By Catherine Mayer
November 19, 2014

You might think there were enough cartoon characters in politics already. Apparently not. Enter Captain Euro, flexing his pectorals and multilingual skills as he battles to save the European Union.

The self-styled leader of Europe, the Captain sees himself as the first point of contact for any U.S. President seeking to speak to Europe.

But the Captain isn’t a superhero. He’s just drawn that way (though he and his team of ardent Europhiles in matching blue and gold outfits might also be mistaken for the flight crew on a European no-frills airline.)

The son of Brand EU, an initiative that tries to do exactly what the name suggests, itself the brainchild of a think tank called Gold Mercury, the Captain first strode to the rescue of Europe in 1995 but fell into obscurity until desperate times and rising euroskepsis—boosted, of course, by the flailings of the Captain’s namesake currency—necessitated his recall. So since Nov. 18 he’s been back in action, deploying his sole special power: the power of persuasion.”Together we are one of the world’s strongest powers. Separately, we amount to far less in this newly globalized world, where size is everything,” says Nicolas de Santis, President of Gold Mercury and thus the Captain’s real daddy. “Armed with this knowledge, Captain Euro will continue on his heroic mission to promote the values of a united EU which we all share: peace, solidarity and sustainability.”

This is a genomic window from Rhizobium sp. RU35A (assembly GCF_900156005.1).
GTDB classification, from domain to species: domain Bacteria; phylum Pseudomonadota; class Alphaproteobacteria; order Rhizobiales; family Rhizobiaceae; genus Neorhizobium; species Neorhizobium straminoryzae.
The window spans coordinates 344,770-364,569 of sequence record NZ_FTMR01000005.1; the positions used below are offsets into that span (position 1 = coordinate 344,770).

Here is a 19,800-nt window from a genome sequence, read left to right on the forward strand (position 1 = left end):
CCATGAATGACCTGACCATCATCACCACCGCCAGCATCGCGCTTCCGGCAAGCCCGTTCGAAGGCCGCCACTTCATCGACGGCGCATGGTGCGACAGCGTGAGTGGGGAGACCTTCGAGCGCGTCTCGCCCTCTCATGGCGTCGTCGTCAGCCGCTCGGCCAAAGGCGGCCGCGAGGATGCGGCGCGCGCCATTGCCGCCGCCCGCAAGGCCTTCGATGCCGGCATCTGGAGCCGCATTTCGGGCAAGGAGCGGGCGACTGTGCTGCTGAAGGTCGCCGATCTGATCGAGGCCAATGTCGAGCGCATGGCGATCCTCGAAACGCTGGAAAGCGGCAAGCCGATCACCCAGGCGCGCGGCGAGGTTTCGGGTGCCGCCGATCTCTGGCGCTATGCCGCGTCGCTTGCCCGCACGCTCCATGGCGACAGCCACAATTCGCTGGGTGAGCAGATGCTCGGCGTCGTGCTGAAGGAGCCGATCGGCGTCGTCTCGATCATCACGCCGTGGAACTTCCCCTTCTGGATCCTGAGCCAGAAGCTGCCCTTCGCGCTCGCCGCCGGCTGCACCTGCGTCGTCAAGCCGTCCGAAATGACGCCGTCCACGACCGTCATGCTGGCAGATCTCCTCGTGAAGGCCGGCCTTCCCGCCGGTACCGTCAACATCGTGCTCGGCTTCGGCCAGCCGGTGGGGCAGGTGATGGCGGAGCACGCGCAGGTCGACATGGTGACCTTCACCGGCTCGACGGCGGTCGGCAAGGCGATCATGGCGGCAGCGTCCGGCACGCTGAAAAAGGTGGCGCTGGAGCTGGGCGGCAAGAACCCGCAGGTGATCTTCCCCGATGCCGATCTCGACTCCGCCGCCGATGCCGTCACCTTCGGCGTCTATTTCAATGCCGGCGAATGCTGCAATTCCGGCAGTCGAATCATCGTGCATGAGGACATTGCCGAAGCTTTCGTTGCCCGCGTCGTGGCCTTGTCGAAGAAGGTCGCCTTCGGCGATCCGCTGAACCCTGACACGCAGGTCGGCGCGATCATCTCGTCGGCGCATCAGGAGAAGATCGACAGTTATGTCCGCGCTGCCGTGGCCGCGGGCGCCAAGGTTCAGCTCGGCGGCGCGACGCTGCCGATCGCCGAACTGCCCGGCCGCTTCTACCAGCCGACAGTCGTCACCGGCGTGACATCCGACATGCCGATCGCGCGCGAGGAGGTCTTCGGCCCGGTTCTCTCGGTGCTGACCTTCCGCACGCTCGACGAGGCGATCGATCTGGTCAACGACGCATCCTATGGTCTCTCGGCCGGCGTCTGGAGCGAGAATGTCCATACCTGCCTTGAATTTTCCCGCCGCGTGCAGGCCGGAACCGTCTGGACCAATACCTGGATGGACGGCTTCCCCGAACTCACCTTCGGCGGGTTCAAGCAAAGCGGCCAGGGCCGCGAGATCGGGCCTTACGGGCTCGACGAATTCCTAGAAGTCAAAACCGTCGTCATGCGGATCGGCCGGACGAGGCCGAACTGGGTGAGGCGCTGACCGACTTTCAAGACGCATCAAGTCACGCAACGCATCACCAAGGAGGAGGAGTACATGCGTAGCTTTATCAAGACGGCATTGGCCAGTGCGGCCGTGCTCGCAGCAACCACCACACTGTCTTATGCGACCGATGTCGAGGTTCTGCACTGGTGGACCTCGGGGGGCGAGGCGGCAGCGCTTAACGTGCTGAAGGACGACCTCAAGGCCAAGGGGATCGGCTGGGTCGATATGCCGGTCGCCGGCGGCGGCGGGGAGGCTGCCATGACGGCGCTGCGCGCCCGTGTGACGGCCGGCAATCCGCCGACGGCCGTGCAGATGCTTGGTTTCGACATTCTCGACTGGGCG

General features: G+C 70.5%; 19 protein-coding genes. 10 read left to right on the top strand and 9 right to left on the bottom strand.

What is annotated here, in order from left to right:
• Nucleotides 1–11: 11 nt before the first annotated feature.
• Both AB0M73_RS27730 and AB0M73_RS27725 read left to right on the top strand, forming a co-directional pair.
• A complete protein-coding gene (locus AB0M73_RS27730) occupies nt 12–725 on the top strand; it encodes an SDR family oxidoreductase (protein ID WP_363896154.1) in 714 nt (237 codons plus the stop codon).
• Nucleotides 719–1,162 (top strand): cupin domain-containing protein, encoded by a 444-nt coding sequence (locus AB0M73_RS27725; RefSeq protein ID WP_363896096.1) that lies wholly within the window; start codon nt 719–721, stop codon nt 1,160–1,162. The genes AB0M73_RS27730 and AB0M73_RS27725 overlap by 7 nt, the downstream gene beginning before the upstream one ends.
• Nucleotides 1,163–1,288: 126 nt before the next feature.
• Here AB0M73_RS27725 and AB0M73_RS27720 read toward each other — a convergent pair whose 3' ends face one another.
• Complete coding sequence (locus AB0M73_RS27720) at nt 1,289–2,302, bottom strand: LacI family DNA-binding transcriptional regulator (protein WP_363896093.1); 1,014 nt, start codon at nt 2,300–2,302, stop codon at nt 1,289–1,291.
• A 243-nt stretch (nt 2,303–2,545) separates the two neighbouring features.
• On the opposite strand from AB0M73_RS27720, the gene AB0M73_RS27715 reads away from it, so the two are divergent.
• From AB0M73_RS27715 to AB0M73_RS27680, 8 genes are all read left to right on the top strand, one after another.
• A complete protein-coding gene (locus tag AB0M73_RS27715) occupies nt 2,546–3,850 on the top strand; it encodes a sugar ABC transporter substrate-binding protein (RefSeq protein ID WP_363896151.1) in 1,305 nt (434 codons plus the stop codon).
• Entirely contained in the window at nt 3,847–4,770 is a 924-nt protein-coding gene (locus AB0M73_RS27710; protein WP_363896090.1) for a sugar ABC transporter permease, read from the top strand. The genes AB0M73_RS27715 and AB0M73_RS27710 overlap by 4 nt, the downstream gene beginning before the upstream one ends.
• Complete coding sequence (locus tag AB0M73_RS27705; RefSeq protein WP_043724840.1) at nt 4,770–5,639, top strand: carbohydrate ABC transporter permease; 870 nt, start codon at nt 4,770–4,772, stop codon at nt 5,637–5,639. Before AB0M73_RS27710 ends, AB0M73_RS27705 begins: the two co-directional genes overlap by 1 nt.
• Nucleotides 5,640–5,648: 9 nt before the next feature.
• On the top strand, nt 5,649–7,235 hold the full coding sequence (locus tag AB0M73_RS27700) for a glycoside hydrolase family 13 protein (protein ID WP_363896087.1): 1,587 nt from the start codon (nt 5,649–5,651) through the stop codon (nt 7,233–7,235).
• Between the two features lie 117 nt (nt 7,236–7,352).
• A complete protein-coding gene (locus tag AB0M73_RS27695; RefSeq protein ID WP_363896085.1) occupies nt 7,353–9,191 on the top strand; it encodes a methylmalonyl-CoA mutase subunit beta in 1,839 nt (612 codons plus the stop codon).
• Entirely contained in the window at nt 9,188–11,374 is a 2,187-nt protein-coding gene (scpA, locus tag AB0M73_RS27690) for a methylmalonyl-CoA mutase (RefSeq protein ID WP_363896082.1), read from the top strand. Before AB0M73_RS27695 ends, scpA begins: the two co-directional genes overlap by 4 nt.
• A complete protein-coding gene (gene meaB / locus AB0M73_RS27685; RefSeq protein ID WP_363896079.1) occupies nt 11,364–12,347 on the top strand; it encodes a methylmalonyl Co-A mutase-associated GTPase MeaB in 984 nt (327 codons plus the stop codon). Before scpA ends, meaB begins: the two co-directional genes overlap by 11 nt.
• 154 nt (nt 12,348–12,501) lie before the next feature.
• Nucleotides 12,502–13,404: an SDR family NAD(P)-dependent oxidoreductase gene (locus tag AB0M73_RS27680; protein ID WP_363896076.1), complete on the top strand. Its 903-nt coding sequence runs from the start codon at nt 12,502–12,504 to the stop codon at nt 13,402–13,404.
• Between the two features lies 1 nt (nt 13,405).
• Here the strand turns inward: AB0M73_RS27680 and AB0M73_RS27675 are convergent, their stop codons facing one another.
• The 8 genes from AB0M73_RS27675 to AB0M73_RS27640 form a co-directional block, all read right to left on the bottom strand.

To the Captain and his creator, the baddies are evil-minded euroskeptics dressed in UKIP purple who threaten that vision. Their leader is called Dr D Vider (see what they did there?).

And this is where our hero gets a little confused and confusing. His backstory is puzzling. Called Adam Andros, he’s not a David standing up to goliath globalized corporations. We are told he inherited his own giant corporation, Sustania. An avatar of vested interests, he seeks to rally to his cause some of the real-life leaders than some Europeans might see as part of the problem rather than the cure.

In real-life Jean-Claude Juncker, who has just embarked on a five-year term as President of the European Commission, already faces a motion of censure in the European Parliament after allegations that during his previous incarnations as Prime Minister and Finance Minister of Luxembourg, he helped global corporations to minimize their European tax payments. In a Captain Euro strip, Juncker is a unifying figure working to persuade Prime Minister David Cameron to keep Britain in the E.U..

The coalition of anti-Europe, anti-immigration parties seeking to censure Juncker includes a fair sprinkling of cartoonish characters, but they are successfully positioning themselves as the good guys to a broadening swathe of European voters. If Captain Euro really wants to counteract the misinformation such parties spread, he’ll need to recognize the parts of their message that resonate. The time is ripe for a hero who is pro-Europe but not identified with the European elite. Before Captain Euro can redraw the continent’s fracturing politics, he may have to redraw himself.

All cartoons courtesy of Nicolas de Santis/ Gold Mercury International.

Contact us at editors@time.com.

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